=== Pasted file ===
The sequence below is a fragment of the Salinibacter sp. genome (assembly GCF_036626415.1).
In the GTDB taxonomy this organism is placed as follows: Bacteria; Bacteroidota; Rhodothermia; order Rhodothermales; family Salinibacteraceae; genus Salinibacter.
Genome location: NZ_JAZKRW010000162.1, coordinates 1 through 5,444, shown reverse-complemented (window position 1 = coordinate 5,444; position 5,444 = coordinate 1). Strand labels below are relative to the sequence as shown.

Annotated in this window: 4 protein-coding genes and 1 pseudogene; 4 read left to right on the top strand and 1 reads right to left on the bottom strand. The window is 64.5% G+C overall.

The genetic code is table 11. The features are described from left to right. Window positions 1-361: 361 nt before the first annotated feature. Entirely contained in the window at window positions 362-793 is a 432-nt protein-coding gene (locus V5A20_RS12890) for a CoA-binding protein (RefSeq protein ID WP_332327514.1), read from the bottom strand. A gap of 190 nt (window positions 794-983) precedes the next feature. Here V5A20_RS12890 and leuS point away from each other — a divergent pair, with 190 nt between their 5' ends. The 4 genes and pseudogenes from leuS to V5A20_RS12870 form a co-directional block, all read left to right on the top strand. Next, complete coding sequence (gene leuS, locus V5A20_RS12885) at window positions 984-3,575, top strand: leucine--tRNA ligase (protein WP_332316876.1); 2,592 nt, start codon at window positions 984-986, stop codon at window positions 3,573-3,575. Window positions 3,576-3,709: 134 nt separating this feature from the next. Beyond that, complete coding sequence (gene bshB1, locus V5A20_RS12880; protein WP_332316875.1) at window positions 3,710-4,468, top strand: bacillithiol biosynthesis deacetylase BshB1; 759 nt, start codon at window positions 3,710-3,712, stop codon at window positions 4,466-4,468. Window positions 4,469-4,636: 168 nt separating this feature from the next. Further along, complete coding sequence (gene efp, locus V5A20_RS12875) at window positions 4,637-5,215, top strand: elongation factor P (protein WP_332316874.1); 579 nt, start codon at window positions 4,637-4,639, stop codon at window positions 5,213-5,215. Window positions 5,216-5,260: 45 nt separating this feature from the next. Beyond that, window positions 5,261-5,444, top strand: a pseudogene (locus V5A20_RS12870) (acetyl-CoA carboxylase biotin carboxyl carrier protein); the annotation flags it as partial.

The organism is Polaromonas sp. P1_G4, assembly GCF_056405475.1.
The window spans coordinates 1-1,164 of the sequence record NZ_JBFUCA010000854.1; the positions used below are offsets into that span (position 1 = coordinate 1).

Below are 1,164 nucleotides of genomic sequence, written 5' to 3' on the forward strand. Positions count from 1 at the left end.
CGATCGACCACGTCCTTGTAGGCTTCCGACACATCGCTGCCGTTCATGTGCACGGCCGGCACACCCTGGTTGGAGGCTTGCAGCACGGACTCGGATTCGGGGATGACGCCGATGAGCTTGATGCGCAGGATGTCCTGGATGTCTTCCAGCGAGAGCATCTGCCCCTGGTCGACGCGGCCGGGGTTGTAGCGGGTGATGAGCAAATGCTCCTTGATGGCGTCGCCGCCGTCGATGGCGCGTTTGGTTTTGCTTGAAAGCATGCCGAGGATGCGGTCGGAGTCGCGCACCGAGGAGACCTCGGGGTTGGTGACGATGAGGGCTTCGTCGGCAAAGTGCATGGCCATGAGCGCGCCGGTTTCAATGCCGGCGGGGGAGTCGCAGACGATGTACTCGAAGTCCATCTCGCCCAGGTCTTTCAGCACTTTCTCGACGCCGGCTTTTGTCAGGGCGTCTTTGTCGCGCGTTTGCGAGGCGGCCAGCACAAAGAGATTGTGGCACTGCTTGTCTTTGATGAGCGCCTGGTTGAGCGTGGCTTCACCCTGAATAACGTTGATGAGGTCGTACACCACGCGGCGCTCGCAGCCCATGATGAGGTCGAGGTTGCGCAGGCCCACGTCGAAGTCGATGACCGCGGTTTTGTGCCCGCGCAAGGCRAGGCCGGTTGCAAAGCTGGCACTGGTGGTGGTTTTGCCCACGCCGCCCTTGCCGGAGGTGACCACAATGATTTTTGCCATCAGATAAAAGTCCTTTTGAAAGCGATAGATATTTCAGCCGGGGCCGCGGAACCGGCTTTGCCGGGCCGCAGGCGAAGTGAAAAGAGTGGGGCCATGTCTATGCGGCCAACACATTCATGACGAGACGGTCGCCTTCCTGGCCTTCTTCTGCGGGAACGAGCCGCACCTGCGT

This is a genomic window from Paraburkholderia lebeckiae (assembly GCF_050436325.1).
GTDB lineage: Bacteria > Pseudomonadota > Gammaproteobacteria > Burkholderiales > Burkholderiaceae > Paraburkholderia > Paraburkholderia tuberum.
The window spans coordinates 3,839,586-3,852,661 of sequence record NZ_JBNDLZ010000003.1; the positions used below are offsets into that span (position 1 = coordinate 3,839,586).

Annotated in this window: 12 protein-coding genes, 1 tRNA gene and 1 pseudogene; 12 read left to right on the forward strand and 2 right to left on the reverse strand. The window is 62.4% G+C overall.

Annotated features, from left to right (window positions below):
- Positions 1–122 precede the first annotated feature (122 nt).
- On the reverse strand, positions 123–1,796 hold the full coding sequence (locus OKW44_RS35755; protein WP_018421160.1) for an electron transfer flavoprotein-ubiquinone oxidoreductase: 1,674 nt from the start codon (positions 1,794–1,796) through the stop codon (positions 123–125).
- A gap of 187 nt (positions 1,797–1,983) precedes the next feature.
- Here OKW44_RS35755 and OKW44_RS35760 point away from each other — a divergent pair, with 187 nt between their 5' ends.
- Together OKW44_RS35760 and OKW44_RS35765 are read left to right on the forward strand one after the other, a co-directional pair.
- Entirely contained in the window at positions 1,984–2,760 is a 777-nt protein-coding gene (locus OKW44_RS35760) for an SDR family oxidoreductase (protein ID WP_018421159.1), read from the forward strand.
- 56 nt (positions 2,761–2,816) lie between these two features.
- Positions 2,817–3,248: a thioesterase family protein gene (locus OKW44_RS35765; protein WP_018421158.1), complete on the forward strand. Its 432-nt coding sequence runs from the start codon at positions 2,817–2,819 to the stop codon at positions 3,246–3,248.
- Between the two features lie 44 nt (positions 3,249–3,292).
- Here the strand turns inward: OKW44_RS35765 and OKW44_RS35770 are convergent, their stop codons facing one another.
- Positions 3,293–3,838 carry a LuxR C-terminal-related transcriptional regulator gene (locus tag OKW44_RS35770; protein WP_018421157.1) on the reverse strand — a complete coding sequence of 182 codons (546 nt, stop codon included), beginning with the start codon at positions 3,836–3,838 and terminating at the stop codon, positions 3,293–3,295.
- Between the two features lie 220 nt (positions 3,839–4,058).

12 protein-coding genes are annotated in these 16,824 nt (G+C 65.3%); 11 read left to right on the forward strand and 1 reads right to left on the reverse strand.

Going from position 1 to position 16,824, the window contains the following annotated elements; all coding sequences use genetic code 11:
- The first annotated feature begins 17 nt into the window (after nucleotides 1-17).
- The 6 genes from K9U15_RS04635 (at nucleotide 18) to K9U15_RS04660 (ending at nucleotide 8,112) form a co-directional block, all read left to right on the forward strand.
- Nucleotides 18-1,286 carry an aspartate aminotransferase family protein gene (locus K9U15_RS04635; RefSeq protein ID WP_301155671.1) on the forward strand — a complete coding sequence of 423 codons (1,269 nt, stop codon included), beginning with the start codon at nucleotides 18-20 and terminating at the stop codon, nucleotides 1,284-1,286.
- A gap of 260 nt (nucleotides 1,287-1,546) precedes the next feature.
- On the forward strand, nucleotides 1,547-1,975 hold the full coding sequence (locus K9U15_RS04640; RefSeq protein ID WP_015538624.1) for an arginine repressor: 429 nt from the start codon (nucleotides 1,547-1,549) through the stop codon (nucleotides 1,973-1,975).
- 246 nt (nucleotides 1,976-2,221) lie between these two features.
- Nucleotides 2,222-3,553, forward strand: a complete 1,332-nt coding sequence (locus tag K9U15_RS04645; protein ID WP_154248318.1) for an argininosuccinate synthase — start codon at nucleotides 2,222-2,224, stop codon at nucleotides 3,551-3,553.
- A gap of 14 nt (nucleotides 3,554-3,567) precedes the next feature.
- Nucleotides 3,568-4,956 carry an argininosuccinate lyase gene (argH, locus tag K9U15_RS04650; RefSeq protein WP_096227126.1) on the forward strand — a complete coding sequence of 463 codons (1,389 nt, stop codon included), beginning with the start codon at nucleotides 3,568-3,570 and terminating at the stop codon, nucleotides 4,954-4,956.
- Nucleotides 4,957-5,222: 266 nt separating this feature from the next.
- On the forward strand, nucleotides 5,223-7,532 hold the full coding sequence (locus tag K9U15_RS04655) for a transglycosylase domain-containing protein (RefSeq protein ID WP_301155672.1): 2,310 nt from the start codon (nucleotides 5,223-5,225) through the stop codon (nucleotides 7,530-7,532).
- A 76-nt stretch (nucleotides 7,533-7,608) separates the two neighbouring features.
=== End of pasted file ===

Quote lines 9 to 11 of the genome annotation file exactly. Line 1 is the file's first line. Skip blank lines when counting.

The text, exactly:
CGATCGACCACGTCCTTGTAGGCTTCCGACACATCGCTGCCGTTCATGTGCACGGCCGGCACACCCTGGTTGGAGGCTTGCAGCACGGACTCGGATTCGGGGATGACGCCGATGAGCTTGATGCGCAGGATGTCCTGGATGTCTTCCAGCGAGAGCATCTGCCCCTGGTCGACGCGGCCGGGGTTGTAGCGGGTGATGAGCAAATGCTCCTTGATGGCGTCGCCGCCGTCGATGGCGCGTTTGGTTTTGCTTGAAAGCATGCCGAGGATGCGGTCGGAGTCGCGCACCGAGGAGACCTCGGGGTTGGTGACGATGAGGGCTTCGTCGGCAAAGTGCATGGCCATGAGCGCGCCGGTTTCAATGCCGGCGGGGGAGTCGCAGACGATGTACTCGAAGTCCATCTCGCCCAGGTCTTTCAGCACTTTCTCGACGCCGGCTTTTGTCAGGGCGTCTTTGTCGCGCGTTTGCGAGGCGGCCAGCACAAAGAGATTGTGGCACTGCTTGTCTTTGATGAGCGCCTGGTTGAGCGTGGCTTCACCCTGAATAACGTTGATGAGGTCGTACACCACGCGGCGCTCGCAGCCCATGATGAGGTCGAGGTTGCGCAGGCCCACGTCGAAGTCGATGACCGCGGTTTTGTGCCCGCGCAAGGCRAGGCCGGTTGCAAAGCTGGCACTGGTGGTGGTTTTGCCCACGCCGCCCTTGCCGGAGGTGACCACAATGATTTTTGCCATCAGATAAAAGTCCTTTTGAAAGCGATAGATATTTCAGCCGGGGCCGCGGAACCGGCTTTGCCGGGCCGCAGGCGAAGTGAAAAGAGTGGGGCCATGTCTATGCGGCCAACACATTCATGACGAGACGGTCGCCTTCCTGGCCTTCTTCTGCGGGAACGAGCCGCACCTGCGT

This is a genomic window from Paraburkholderia lebeckiae (assembly GCF_050436325.1).
GTDB lineage: Bacteria > Pseudomonadota > Gammaproteobacteria > Burkholderiales > Burkholderiaceae > Paraburkholderia > Paraburkholderia tuberum.